Regardless of whether you choose only to have sex as part of a committed relationship or if you decide to have a number of one night stands or casual partners there are always risks involved.
One is not better or safer than the other.
And whilst condoms are fabulous things and will stop you catching an STI or from getting pregnant when you don’t want to – however, if you are investing emotional interest in someone – then condoms do very little to protect your emotional health – you have to do that bit for yourself… and this is the bit that is often missing from merely risk focused RSE – the emotional side…
A great question to ask young people to consider (rhetorically – they don’t need to answer) is:
Do you enjoy the sex you have…?
Sex is only enjoyable if you are having sex because you choose to – not because you are feeling pressured, forced to or feel you should… perhaps the question should be do you enjoy the sex you choose to have…?
How someone choose to feel morally about sex is up to them – we do not have the right to judge them of make them feel bad because you see sex differently. Equally they do not get to enforce their beliefs on to others either. We all have the right to see sex how we see fit.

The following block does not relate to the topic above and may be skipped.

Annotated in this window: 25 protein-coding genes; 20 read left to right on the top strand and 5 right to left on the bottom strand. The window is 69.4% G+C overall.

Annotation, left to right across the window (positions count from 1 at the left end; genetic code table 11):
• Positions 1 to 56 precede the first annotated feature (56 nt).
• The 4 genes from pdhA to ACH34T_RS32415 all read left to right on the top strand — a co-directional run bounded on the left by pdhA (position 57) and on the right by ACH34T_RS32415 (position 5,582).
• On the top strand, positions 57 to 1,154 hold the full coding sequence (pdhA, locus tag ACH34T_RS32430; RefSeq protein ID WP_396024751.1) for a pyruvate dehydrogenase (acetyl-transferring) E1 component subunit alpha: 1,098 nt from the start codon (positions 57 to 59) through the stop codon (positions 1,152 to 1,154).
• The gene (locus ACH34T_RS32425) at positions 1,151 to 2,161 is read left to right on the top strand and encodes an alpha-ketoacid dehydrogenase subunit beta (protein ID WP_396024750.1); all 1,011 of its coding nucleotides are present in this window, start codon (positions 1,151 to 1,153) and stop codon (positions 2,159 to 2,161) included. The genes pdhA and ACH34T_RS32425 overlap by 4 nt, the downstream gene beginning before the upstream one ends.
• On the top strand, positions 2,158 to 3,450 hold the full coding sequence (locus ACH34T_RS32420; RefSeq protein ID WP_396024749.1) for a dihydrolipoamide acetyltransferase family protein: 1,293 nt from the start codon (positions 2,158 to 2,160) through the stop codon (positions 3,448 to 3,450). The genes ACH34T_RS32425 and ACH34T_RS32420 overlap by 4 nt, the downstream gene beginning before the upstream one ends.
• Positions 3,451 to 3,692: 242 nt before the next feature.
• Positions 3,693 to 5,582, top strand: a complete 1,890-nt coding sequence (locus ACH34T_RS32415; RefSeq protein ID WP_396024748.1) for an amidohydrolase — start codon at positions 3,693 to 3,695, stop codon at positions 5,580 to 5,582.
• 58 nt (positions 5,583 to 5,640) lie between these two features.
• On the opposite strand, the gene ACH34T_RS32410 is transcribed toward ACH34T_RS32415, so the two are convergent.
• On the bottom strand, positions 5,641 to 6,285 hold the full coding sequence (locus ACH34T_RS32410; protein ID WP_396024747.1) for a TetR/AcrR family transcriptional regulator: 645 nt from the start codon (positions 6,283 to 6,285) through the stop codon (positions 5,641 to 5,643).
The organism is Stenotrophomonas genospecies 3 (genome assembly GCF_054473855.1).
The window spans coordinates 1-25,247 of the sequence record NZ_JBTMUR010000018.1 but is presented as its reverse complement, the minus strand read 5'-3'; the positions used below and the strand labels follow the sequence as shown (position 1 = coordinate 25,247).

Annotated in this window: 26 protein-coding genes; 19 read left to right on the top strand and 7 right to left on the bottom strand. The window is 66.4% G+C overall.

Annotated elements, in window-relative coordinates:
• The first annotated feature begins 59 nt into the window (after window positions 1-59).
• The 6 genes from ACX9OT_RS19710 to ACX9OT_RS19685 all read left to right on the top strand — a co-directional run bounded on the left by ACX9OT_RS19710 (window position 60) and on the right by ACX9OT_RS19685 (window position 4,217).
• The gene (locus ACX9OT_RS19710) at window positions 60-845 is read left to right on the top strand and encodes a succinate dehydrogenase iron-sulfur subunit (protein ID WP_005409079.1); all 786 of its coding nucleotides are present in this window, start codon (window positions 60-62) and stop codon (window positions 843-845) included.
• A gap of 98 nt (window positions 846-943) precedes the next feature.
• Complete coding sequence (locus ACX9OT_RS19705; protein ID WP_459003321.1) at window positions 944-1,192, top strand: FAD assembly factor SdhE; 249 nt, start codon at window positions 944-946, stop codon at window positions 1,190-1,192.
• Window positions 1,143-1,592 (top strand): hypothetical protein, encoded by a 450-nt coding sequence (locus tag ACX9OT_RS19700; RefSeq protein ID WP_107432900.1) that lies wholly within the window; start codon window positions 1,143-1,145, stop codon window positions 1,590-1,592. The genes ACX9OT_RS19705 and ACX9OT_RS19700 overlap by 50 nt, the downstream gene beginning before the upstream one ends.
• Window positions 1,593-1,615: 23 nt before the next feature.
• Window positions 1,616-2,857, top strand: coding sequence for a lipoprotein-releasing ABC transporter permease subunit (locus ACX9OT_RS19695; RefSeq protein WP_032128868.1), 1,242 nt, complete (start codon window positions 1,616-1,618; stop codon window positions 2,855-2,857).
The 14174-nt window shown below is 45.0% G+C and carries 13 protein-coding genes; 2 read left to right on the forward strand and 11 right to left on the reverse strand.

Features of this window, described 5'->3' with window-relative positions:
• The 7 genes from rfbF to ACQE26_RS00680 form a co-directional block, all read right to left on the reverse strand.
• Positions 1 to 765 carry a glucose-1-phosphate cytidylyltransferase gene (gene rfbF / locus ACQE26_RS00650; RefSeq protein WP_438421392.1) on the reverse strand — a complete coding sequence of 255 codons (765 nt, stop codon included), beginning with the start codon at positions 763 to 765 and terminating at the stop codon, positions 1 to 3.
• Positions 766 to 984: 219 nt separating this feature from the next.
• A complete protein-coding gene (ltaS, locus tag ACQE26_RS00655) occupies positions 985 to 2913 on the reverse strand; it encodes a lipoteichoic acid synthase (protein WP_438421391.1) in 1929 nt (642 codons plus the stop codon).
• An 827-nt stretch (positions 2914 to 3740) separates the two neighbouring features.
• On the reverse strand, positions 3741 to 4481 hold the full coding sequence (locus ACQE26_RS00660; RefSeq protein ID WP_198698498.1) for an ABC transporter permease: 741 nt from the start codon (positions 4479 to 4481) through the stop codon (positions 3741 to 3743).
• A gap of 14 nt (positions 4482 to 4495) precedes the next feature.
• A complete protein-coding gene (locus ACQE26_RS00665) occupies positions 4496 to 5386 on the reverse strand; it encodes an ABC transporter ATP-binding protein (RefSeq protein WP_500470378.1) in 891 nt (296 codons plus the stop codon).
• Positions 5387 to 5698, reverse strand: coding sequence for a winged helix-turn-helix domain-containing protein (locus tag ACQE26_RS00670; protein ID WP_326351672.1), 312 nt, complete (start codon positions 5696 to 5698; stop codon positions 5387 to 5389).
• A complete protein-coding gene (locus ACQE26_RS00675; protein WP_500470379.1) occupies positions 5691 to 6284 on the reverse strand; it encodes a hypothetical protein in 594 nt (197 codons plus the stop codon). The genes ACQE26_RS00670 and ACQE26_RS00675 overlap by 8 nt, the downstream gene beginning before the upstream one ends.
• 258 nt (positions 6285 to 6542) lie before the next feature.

We need to make it clear to young people that Sex is not a competition, a way to score points or to win badges to show off to all your mates. If young people see sex as something they need to do to fit in, to look cool or to prove a point to anyone else – they are doing it wrong. Just because their mates have done something, doesn’t mean they have to…
One final point, many young people have the idea that ‘proper sex’ – penis in vagina sex is the Holy Grail – that is how you lose your virginity and is all that really matters, all the other stuff is just the warm up. This is a complete mistake. Unfortunately, this often comes from our focus as professionals talking about pregnancy and reproduction instead of ‘sex’… Not only does it disregard the notion of sex for same sex couples but also it does everyone a disservice.
It creates a whole lot of pressure for people to rush to ‘pop their cherries’ as young people say, but also people often then find sex a bit of a disappointment. There is much more to sex than putting the proverbial plug in the socket. There are lots of ways people have sex and lots of nice things you can explore by yourself or with a partner.
If we are going to talk to young people about sex – it needs to be more than merely reproduction. We need to include talk about masturbation, manual sex, oral sex and penetration – including anal sex, not to mention, talking, touching and everything else that goes along with it.
Plus read this around “What are your sexual Values” one of the most important conversations to have with young people…